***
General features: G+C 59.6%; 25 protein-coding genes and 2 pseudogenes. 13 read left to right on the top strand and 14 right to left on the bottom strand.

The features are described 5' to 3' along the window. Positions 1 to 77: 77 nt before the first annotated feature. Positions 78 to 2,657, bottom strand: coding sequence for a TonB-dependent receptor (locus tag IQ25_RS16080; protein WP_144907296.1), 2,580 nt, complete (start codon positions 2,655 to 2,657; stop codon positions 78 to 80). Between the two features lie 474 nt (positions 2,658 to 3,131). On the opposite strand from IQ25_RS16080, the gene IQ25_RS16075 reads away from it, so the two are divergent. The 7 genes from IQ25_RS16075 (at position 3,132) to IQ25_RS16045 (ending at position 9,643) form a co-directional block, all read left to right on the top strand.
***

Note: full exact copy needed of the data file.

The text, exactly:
General features: G+C 59.6%; 25 protein-coding genes and 2 pseudogenes. 13 read left to right on the top strand and 14 right to left on the bottom strand.

The features are described 5' to 3' along the window. Positions 1 to 77: 77 nt before the first annotated feature. Positions 78 to 2,657, bottom strand: coding sequence for a TonB-dependent receptor (locus tag IQ25_RS16080; protein WP_144907296.1), 2,580 nt, complete (start codon positions 2,655 to 2,657; stop codon positions 78 to 80). Between the two features lie 474 nt (positions 2,658 to 3,131). On the opposite strand from IQ25_RS16080, the gene IQ25_RS16075 reads away from it, so the two are divergent. The 7 genes from IQ25_RS16075 (at position 3,132) to IQ25_RS16045 (ending at position 9,643) form a co-directional block, all read left to right on the top strand.